Even if you disagree with the end product, I thought Dustin’s article on Monday about the Dodgers offseason plan was well worth the time spent. Sure, there were sections I disagreed with, but a lot of that was because quite frankly it’s no fun to come up with an off-season plan article that’s just transactions that 99 percent of people already agree upon.
Of course the “easiest” or most “common sense” thing to do is not always the best path to go down when it comes to anything, baseball included. However, when it comes to the 2017 season, it does appear that doing the simple thing would save the Dodgers a lot of headache, and most importantly, prospect capital and depth.
Turner is one of the best position players on the open market, and his plus defense (7 DRS/14 UZR) paired with a middle-of-the-order bat (124 OPS+/124 wRC+) made him one of the key cogs in the 2016 team. Pair that with his off-the-field influence in the clubhouse and the community, and it’s hard not to see him as integral to the team. Of course, that’s not to say Turner doesn’t come without risks, as he will be 32 in 2017, has had chronic knee issues before last year which led to surgery that included a microfracture procedure, and last season was the only year in which he topped 500 PA.
Still, Turner projects well going forward due to his combination of consistent peripherals with the Dodgers, like his average walk rate and below-average strikeout rate, despite the fact that he’s become more fly-ball happy (28 percent in 2014, 40 percent in 2016) and has hit for more power (.153 ISO in ’14, .215 ISO in ’16). Turner’s 2016 is more impressive when one considers that he was hitting .220/.320/.322/.642 on June 3, likely due to the aforementioned offseason surgery. He would hit .301/.349/.573/.921 the rest of the way, including .286/.457/.514/.971 in the playoffs.
Thus, in order to bring him back, it’s gonna take a splash of cash, as Keith Law put him around three years and $60 million ($20M AAV), MLB Trade Rumors priced him at five years and $85 million ($17M AAV), and FanGraphs got him at four years and $82 million ($20.5M AAV). Meanwhile, Dan Szymborski projected his value at five years and $108 million ($21.6M AAV). I’ll guess he gets around four years and $80 million ($20M AAV), which is completely reasonable for a player of his importance (roughly 5 WAR).
It’s always an option for the Dodgers to avoid paying that price and then compensating for the loss of JT elsewhere. The Dodgers could trade for Evan Longoria to replace him, they could trade for a second baseman (Ian Kinsler), or they could trade for a corner outfielder (Ryan Braun), all of that is true and workable and one of the fun things about Dustin’s article, in my opinion. However, when considering other options, the same thought kept coming back in my head: “Why not just simplify things instead?” Splash money on Justin Turner instead of getting creative, because that way the Dodgers get the same or better production, spend around the same or not significantly more money, and keep continuity in the clubhouse by retaining one of its leaders. Oh yeah, and most importantly, the Dodgers wouldn’t have to spend prospect capital to do it.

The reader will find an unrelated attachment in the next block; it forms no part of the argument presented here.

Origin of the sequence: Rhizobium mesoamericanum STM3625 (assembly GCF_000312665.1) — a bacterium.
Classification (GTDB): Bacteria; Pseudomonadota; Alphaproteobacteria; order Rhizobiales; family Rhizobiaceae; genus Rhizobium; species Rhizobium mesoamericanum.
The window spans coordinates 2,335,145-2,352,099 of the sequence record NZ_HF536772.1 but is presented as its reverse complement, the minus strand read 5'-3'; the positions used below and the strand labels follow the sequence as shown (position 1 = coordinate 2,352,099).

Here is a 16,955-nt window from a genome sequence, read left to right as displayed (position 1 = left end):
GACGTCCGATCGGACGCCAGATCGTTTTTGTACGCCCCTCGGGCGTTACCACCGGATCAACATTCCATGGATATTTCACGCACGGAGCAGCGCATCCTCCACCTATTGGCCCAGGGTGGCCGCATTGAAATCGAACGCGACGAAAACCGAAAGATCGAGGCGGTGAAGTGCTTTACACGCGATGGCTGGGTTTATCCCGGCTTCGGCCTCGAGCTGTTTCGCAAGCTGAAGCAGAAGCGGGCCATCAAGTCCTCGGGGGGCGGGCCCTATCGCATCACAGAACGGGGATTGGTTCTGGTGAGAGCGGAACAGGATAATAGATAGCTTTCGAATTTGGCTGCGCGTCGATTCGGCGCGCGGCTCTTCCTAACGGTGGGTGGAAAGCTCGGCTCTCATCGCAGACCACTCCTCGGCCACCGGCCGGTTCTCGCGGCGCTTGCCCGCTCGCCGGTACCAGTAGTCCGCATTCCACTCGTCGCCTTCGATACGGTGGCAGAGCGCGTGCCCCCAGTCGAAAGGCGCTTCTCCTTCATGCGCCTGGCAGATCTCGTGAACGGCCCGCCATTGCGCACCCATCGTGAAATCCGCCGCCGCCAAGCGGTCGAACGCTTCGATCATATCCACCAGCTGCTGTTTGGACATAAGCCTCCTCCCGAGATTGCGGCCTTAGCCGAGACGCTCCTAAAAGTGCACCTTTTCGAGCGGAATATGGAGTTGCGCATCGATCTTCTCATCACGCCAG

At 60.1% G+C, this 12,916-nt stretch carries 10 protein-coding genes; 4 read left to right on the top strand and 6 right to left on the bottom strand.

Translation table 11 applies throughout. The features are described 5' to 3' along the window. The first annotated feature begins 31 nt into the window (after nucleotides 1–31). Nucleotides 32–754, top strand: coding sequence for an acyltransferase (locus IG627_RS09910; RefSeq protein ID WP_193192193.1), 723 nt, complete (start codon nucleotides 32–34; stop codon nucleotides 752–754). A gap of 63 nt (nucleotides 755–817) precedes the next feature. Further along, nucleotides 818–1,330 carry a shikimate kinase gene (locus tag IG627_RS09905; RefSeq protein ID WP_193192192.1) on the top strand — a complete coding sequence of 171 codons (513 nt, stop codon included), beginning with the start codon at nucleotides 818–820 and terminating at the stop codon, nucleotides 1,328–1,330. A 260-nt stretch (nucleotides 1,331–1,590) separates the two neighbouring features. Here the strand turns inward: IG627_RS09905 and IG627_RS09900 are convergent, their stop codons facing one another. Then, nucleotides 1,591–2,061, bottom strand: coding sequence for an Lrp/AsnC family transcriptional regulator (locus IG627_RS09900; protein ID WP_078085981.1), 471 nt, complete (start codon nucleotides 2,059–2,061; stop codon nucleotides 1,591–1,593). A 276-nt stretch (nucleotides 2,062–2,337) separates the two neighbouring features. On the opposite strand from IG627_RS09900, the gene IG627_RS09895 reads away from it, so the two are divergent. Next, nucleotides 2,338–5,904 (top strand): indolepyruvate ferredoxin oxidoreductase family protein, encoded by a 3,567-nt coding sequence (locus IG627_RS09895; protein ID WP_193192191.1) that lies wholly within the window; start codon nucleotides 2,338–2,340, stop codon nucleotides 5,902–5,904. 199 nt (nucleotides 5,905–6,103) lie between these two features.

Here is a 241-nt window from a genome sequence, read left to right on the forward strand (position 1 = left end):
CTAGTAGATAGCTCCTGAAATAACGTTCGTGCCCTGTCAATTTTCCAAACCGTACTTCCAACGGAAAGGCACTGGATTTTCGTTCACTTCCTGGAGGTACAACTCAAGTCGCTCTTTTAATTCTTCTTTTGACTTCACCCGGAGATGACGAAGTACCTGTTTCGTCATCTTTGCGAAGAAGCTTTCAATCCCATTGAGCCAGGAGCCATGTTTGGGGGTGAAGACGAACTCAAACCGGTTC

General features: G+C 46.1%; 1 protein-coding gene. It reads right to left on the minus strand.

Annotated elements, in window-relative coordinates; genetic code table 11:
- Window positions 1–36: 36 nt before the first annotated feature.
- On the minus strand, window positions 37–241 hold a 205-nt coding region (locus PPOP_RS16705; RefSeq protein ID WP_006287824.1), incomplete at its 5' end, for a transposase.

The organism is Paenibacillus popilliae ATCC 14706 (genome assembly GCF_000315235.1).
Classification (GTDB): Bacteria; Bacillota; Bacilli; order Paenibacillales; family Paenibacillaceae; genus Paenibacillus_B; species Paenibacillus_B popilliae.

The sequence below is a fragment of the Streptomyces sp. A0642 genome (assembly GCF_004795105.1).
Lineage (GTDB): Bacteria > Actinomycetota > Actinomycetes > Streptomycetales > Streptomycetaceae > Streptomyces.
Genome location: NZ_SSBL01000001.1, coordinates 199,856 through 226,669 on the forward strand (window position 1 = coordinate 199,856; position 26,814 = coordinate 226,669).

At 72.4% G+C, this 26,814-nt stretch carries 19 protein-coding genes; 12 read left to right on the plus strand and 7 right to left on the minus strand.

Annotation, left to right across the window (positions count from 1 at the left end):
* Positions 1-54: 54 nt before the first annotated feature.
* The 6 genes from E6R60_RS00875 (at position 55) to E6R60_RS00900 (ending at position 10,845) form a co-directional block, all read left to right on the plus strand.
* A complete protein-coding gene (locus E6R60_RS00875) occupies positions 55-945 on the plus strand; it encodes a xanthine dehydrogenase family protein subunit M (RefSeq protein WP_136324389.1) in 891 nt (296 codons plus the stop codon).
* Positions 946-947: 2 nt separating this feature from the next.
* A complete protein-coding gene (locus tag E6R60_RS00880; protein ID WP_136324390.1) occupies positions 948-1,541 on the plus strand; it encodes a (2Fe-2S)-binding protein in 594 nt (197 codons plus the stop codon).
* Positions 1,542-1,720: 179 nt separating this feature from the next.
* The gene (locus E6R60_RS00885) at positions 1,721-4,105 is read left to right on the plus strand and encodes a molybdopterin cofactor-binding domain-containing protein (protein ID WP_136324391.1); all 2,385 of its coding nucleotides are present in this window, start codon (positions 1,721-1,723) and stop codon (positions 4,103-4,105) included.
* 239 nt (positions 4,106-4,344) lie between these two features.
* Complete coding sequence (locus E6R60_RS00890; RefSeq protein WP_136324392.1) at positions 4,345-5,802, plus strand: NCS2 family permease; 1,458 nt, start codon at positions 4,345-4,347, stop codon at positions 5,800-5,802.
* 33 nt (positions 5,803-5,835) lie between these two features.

Jansen is the other key free agent for the Dodgers, and he fills the closer role that makes the entire bullpen go. In his seven years in the bigs, he’s never really had a down year, but he kicked things into overdrive for 2016, posting a 1.86 ERA and 1.44 FIP for a career-best 46 ERA- and 36 FIP-. After concerns that Kenley wasn’t missing enough bats earlier in 2016, he got his mechanics together and ended up striking out a 41.4 percent of batters (highest since 2011) and walking just 4.4 percent of batters (bested only by his 2015 season). Better yet, this year he added multiple inning appearances to his repertoire and really showed his mettle in the postseason, proving both that he’s capable of handling that kind of role and that he’ll do anything for the team to win. As such, while his 2016 WAR of 2.8 by RA9 and 3.2 by FIP are impressive already, one could argue Kenley still has room to improve if his inning total spikes a bit from the 68.2 frames he threw this year.
Is he good?
Yeah, he good.
The best thing is that there’s almost no red flags with Kenley that come to mind. He’s had some injuries over the course of his career, but he hasn’t missed a ton of time and has bounced back effectively whenever he has, and almost the worst thing one can say is that he’s … well, a pitcher. That’s the primary risk. Given his lack of problems, it won’t be cheap to retain Kenley, and Law doesn’t give a specific figure but says he could be the highest-paid reliever ever (previous record is $15M AAV), while both MLB Trade Rumors and FanGraphs posts him at a remarkable $85 million over five years ($17M AAV). Amazingly, it’s not far off from what he’s worth, as Szymborski projects that he deserves about four years and $73.5 million ($18.4M AAV). Personally, I figure it might get bid up to something like four years, $76 million ($19M AAV), and I’d follow at that price even if it is a bit of an overpay. I would probably be weary of five years, but if he was willing to take a lower average annual value, I’d probably end up following along on with the proposed five years and $85 million as well.